Nitric oxide-mediated inhibition of Hdm2-p53 binding
It has become increasingly evident that nitric oxide exerts its effects, in part, by S-nitrosylation of cysteine residues. We tested in vitro whether nitric oxide may indirectly control p53 by S-nitrosylation and inactivation of the p53 negative regulator, Hdm2. Treatment of Hdm2 with a nitric oxide donor inhibits Hdm2-p53 binding, a critical step in Hdm2 regulation of p53. The presence of excess amounts of cysteine or dithiothreitol blocks this inhibition of binding. Moreover, nitric oxide inhibition of Hdm2-p53 binding was found to be reversible. Sulfhydryl sensitivity and reversibility are consistent with nitrosylation. Finally, we have identified a critical cysteine residue that nitric oxide modifies to disrupt Hdm2-p53 binding. This cysteine is proximal to the Hdm2-p53 binding interface and is conserved across species from zebrafish to humans. Mutation of this residue from a cysteine to an alanine does not interfere with binding but rather eliminates the sensitivity of Hdm2 to nitric oxide inactivation.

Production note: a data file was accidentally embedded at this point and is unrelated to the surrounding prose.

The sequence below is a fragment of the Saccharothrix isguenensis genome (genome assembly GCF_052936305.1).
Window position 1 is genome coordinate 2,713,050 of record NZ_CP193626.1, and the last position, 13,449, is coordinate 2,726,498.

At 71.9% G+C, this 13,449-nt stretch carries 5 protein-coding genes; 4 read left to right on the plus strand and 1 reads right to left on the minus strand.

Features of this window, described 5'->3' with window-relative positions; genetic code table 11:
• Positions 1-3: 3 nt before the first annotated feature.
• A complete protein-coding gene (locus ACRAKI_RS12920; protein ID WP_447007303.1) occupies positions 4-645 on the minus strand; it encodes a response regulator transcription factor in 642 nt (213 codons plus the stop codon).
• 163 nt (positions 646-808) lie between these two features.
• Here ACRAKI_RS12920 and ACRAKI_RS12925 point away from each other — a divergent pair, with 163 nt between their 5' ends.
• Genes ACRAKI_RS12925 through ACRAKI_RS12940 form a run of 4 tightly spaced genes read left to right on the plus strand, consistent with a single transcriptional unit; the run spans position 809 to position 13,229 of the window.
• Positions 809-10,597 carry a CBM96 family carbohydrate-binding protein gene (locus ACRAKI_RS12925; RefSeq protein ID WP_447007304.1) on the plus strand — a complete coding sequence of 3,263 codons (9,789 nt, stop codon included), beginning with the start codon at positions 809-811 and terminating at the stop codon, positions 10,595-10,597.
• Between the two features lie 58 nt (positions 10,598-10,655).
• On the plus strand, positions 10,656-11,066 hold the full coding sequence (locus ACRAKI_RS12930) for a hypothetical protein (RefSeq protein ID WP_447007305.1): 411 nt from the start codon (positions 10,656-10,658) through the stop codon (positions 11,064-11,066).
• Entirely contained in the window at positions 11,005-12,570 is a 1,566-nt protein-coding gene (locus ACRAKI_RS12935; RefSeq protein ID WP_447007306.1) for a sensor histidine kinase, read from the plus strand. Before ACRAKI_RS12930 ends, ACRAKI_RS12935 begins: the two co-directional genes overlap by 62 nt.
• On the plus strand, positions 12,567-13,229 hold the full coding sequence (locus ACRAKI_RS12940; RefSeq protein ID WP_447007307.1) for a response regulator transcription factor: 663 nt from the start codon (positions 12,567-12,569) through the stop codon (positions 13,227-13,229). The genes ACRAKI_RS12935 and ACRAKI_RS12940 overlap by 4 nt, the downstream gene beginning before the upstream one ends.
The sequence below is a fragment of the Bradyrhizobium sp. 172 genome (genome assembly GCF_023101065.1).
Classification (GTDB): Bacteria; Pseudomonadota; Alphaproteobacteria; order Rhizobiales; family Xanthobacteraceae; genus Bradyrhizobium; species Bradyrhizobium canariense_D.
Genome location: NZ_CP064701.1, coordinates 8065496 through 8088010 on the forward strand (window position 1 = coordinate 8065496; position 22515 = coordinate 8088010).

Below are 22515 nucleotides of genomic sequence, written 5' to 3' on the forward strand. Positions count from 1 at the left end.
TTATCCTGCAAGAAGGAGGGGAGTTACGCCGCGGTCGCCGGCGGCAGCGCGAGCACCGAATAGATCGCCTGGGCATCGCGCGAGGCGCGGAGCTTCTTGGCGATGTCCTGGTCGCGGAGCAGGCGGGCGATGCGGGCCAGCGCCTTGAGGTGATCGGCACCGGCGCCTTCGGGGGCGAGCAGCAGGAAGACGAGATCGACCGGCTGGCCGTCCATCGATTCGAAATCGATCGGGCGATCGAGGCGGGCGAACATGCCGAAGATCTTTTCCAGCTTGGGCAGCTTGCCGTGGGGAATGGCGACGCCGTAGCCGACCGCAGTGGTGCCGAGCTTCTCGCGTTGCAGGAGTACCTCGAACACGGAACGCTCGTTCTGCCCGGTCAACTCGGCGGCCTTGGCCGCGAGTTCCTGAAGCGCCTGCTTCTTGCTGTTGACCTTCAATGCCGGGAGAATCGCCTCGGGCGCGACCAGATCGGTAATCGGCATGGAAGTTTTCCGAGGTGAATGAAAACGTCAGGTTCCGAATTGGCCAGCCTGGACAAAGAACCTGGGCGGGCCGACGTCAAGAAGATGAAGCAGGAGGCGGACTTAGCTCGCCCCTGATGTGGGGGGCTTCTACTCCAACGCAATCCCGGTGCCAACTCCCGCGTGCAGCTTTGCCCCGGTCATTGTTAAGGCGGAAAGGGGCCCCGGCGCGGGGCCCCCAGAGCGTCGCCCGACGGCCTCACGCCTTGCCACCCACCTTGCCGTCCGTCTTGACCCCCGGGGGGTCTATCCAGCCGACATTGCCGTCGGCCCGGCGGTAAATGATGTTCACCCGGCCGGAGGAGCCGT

Christopher M. Schonhoff, Marie-Claire Daou, Stephen N. Jones, Celia A. Schiffer, and Alonzo H. Ross. "Nitric oxide-mediated inhibition of Hdm2-p53 binding" Biochemistry 41.46 (2002).
Available at: http://works.bepress.com/celia_schiffer/79